The mountain also comes alive with previously unseen wildlife in the evening, groups of Ibex appeared, Marmets, countless types of birds, that I didn’t even know were there. The birds were certainly not too appreciative of my presence up there though.
With the location finally found, I placed the memorial plaque, but for some reason the event felt very flat and deflating for me. I don’t know what I had expected, but sadly it wasn’t that. Feeling disappointed, I decided that as I had come this far, I might just as well head higher up. That decision was to be both the highlight of the evening as well as the whole holiday. I rounded a corner and was greeted by the best sunset that I have ever encountered. It lifted my spirit completely and I suddenly felt what I had been missing.
I quickly made my way to the Mannlichen viewing platform to watch the sun go down. I was stunned to see that the two lakes, Thun and Brienz, first turned bright red and orange, changing to a bright white. Watching this happen in the complete and utter silence that the mountain afforded will stay with me forever. It made the evening complete and I’m not ashamed to say that I shed a tear.
At about 9.00pm I decided that I had best start to make my way down the 10.5 mile descent, heading back to civilisation. Knowing the temperature can drop very suddenIy, and even more so when riding down, I put on an two extra layers of clothing, which I was pretty grateful for on the way down. My cheap and cheerful Cree lights and Fenix BT20 light proved to be more than up to the job of tracking the very narrow mountain pathways that I have so often walked. But, as this was the first time that I had ever cycled the route, I hadn’t realised just how narrow the tracks actually were, or even noticed the great drop to one side in places. It took a fair bit of concentration on my part and I was glad to get to the wider pathways slightly lower down.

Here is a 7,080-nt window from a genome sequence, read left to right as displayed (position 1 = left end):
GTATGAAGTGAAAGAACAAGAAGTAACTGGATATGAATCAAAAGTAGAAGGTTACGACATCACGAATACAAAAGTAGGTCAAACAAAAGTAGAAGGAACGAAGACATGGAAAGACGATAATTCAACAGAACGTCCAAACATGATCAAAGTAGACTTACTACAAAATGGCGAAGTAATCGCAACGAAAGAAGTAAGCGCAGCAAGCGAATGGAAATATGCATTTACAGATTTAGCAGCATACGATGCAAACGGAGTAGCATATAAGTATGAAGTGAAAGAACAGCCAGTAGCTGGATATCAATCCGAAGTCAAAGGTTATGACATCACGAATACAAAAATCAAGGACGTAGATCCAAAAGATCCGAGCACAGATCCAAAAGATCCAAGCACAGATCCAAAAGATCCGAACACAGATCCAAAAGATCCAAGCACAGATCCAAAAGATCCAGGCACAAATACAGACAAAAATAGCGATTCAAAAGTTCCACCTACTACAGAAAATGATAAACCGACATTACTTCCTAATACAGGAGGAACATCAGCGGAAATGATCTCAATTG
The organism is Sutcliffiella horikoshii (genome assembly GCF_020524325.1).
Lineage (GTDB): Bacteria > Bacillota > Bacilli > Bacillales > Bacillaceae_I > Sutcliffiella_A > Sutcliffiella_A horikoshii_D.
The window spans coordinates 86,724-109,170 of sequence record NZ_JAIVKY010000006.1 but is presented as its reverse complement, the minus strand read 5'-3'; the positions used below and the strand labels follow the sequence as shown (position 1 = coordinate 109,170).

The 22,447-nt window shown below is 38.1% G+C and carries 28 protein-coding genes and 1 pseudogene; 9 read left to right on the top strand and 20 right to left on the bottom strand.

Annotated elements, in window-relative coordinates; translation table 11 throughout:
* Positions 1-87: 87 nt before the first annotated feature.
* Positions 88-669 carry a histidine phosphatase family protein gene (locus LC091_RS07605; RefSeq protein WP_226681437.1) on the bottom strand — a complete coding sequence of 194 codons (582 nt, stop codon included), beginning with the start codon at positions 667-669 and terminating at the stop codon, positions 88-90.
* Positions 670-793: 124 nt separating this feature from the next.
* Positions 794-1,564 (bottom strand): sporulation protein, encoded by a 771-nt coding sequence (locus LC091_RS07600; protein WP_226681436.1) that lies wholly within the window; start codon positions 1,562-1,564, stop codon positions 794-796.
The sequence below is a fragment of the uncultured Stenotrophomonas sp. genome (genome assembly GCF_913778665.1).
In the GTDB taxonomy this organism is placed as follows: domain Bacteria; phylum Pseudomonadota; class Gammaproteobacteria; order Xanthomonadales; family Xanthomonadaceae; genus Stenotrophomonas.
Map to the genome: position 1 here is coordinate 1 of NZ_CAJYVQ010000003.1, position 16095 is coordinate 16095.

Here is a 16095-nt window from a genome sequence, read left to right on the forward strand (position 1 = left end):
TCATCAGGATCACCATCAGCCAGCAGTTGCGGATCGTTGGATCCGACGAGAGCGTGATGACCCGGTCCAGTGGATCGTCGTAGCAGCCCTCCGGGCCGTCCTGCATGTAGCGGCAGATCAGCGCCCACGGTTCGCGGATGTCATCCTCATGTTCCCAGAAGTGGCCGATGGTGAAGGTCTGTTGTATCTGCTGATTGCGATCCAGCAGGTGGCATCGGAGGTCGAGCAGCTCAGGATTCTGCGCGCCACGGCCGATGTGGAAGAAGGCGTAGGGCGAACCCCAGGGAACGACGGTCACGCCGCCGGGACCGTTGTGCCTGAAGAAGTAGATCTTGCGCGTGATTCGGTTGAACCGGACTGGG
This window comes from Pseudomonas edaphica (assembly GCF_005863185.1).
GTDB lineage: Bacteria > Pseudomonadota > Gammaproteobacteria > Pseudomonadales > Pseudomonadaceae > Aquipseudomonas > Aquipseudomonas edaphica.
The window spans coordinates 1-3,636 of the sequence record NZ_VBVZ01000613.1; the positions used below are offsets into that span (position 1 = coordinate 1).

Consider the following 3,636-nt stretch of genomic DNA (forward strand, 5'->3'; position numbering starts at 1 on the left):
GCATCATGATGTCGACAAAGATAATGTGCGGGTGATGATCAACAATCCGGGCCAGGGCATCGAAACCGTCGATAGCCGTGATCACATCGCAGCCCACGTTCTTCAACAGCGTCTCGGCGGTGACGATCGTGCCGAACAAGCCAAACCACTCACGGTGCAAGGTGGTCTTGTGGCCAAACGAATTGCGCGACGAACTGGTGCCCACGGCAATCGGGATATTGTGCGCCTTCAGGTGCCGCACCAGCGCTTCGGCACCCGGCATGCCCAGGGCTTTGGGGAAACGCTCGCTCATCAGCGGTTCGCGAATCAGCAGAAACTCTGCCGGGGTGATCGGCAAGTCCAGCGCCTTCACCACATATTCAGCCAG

I was still recovering from my pre-holiday crash; elbow pain set in quite early on in the descent. This in turn meant that I dragged the rear brake more than I should have done and it wasn’t long before brake fade set in. This was no fault of the KTM’s superb Shimano XTR brake set up, and was just down to the way that I was having to ride.
Oddly, I prefer riding at night time; I made quite a respectable time going back down, but did pay for things on the last 1.5 miles when it came to the very steep sections – my forearms were very pumped, so I had to stop twice to relieve the tension from my arms and wrists.
The ride had also been pretty tough on the Bosch 400wh battery, with only one bar of battery level remaining after the 10.5 mile climb. I’m 49 years old, weigh 75kg, and previous accident aside, consider my self to be reasonably fit. I only state that to give an indication of what can be expected from the system, when really put to the test.
Overall, both the KTM and the Bosch system impressed me. I was glad to have chosen both products.
I’m heading back out there again next year and I’m already planning some pretty epic rides.
Thank you for reading.”
Our thanks to Eddie PJ for sharing his story.